Huh? I think the production for Prometheus needs to work on its marketing a bit. So this is supposed to be kind of a “deep” movie, like 2001: A Space Odyssey was supposed to be? Are they really trying to sell this through claiming bigger aliens? And telling us it’s a “true masterpiece” in advance is kind of weak –I guess I just think they could do a lot better to try to sell us on this one. Not that we’re looking for spoilers here. Interviews Ridley Scott has given to the press so far have seemed cryptic, too, seemingly trying to tell us it is only somehow related to the Alien universe, but emphatic that it’s not a prequel. When you have a big-name star like Academy Award winner Charlize Theron (who was awesome in sci-fi previously as the star of Aeon Flux), and fan favorites and up-and-coming names like Patrick Wilson (Watchmen) and Noomi Rapace (Sherlock Holmes: Game of Shadows, the original Girl with the Dragon Tattoo franchise), why not show us more of them? That said, if the actors are going to get drowned out behind the action and effects, then thanks for letting us know upfront.
I still count myself among several that believe the movie Aliens improved on Alien. I realize loyal Alien fans strongly disagree. I also loved the pairing of the “xenomorphs” from the Alien franchise with the Nausicaan-looking creatures of the Predator franchise, both in comic books and on film in the movie Aliens vs. Predator (not a great flick, but still a lot of fun).
You can’t judge a movie until you see it, and often good movies follow stale trailers (and vice versa!), so let’s just hope the next trailer, and more importantly the movie itself, delivers what fans are after: a solid and exciting story, innovative setting and solid acting, more of Alien and Blade Runner, and not another Predator 2, Aliens 3, or Alien: Resurrection. Prometheus is scheduled to premier June 8, 2012.
Along with the recent history of great (Star Wars) and not so great (Star Trek) Vault compilations to hit the shelves is the new Alien Vault: The Definitive Story of the Making of the Film by Ian Nathan. I checked this out at the bookstore today and found it to be an impressive collection of photos and a typical sampling of reproduced ephemera from Ridley Scott’s science fiction and horror classic. Compared to other Vault offerings this one falls in the middle.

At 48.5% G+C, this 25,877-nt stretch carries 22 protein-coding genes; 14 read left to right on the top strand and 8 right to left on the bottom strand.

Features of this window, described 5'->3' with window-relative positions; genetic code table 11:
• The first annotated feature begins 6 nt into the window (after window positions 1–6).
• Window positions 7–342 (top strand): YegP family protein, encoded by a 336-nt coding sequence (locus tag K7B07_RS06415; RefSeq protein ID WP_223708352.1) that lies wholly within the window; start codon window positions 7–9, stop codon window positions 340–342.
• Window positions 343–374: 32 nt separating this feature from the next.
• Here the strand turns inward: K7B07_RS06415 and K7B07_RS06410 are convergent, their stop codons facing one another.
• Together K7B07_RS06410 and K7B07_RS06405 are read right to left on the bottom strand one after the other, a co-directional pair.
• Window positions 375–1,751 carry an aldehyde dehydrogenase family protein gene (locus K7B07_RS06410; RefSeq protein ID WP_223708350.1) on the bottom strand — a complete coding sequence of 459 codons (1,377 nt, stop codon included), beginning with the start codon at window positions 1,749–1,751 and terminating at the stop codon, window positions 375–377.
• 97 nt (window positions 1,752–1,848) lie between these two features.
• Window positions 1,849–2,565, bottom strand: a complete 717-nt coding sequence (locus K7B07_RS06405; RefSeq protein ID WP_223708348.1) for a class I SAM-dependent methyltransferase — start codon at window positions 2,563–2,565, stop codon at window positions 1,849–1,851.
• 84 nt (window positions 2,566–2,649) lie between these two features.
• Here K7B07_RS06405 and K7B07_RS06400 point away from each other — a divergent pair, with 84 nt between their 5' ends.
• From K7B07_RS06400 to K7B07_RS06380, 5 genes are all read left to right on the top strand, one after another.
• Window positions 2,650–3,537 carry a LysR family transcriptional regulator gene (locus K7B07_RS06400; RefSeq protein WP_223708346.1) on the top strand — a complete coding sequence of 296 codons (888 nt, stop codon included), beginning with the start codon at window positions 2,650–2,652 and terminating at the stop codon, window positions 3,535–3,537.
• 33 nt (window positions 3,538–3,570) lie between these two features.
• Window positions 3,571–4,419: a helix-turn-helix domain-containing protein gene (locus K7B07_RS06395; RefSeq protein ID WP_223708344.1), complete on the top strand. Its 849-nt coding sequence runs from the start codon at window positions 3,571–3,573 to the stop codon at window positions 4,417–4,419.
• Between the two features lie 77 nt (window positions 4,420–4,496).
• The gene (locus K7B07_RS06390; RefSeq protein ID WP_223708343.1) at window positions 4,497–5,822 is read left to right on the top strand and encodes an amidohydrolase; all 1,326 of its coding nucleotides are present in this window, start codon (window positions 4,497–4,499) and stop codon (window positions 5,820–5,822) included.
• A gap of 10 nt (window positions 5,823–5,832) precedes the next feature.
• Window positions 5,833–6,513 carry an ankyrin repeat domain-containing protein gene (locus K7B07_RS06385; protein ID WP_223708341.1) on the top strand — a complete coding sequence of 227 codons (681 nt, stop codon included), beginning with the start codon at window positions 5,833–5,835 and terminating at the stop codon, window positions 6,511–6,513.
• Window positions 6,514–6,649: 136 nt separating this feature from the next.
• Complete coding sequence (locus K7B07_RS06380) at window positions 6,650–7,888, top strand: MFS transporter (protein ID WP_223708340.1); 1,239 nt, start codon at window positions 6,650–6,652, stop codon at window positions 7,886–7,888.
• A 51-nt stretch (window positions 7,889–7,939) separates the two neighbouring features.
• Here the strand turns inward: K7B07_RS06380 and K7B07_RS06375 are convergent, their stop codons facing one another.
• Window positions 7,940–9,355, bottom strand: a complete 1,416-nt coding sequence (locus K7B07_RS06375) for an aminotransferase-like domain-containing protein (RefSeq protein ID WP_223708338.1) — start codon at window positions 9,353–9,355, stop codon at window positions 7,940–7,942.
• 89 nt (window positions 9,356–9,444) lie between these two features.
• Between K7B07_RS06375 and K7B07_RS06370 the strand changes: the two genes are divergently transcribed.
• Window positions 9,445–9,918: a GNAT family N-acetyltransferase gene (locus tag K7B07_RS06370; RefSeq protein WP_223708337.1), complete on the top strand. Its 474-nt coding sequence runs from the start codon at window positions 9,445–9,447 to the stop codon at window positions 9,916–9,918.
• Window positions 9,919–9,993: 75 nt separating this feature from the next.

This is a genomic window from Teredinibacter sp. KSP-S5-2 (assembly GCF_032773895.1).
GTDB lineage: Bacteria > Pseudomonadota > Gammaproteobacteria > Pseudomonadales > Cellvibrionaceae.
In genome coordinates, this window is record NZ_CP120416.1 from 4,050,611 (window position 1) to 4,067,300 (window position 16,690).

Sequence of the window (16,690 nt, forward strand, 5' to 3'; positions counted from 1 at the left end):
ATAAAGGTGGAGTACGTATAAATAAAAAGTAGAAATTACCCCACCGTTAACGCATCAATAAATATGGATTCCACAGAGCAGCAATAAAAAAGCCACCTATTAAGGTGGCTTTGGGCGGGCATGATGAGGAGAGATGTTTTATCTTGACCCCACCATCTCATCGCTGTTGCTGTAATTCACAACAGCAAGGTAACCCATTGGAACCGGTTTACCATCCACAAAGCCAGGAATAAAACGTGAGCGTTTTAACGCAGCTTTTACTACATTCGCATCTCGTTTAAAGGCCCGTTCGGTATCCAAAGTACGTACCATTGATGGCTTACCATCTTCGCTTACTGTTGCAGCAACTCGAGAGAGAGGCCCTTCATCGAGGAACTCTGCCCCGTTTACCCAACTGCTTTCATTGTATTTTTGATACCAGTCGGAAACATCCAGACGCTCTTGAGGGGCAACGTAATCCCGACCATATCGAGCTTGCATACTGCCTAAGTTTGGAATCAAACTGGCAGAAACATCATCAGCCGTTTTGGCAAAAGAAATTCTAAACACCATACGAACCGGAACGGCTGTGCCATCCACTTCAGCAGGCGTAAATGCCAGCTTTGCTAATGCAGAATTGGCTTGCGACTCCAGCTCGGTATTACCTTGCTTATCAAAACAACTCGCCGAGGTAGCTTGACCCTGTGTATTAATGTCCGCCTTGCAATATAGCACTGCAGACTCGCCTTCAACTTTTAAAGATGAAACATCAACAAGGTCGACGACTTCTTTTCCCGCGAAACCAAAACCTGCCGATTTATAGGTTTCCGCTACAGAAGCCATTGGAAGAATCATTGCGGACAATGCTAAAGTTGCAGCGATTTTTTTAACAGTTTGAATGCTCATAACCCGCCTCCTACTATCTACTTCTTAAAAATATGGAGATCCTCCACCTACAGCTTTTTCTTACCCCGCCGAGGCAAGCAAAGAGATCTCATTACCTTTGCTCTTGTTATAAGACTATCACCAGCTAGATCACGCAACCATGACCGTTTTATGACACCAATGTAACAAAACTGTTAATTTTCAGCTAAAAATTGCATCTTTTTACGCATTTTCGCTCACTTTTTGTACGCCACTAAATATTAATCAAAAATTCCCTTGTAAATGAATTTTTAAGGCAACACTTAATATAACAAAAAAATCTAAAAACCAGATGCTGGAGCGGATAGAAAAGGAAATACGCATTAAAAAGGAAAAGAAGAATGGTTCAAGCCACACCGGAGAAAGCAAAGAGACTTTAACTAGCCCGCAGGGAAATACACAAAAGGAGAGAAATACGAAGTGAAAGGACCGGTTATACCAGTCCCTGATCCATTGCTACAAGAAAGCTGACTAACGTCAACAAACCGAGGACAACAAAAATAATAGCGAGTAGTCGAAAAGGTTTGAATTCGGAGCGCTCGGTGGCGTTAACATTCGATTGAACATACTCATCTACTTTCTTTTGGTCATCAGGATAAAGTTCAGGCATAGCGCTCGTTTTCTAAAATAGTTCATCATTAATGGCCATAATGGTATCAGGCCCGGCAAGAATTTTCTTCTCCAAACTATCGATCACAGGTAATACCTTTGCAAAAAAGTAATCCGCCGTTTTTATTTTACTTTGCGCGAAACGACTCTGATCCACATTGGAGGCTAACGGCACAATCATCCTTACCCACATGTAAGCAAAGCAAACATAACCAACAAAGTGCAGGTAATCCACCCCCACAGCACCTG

The book includes a compilation of previously released information, available in the out of print Book of Alien by Paul Scanlon and Michael Gross, Giger’s Alien by H.R. Giger, and in the additional materials included with the Alien DVD boxed set. If you haven’t seen those, this will be new to you. The book is slipcased, and smaller than prior Vaults, which are typically unwieldy in their weight and wide “landscape” style design, so small is good here. The illustrations are interesting for the Alien fan who has done no prior reading on the subject–behind the scenes views of the set design, particularly of the Nostromo rooms and corridors, could cause you to spend a good deal of time gawking at this book. It features director Ridley Scott’s annotated storyboards, Polaroids and script excerpts, costume designs, sketches and blueprints of the Nostromo, photos of cast and crew, and images of H.R. Giger’s concept artwork. The film itself not for the squeamish, expect to find several special effects images of chest bursts, the alien monster itself and plenty of alien goo.
As with each new addition in the Vault series, the Alien version includes its own swag, this time ten inserts, tucked into vellum envelopes. As with the Star Trek Vault, the inserts are a bit lackluster, mainly in scale, and any time items are folded they lose a bit of any allure they might have had. The inserts include:
- storyboard reprints (quad folded)
- Nostromo blueprints (quad folded) and additional blueprint
- two small Giger concept artwork prints
- Nostromo ship sticker
- copy of annotated script page with continuity Polaroid images on reverse
- 2 mini marketing posters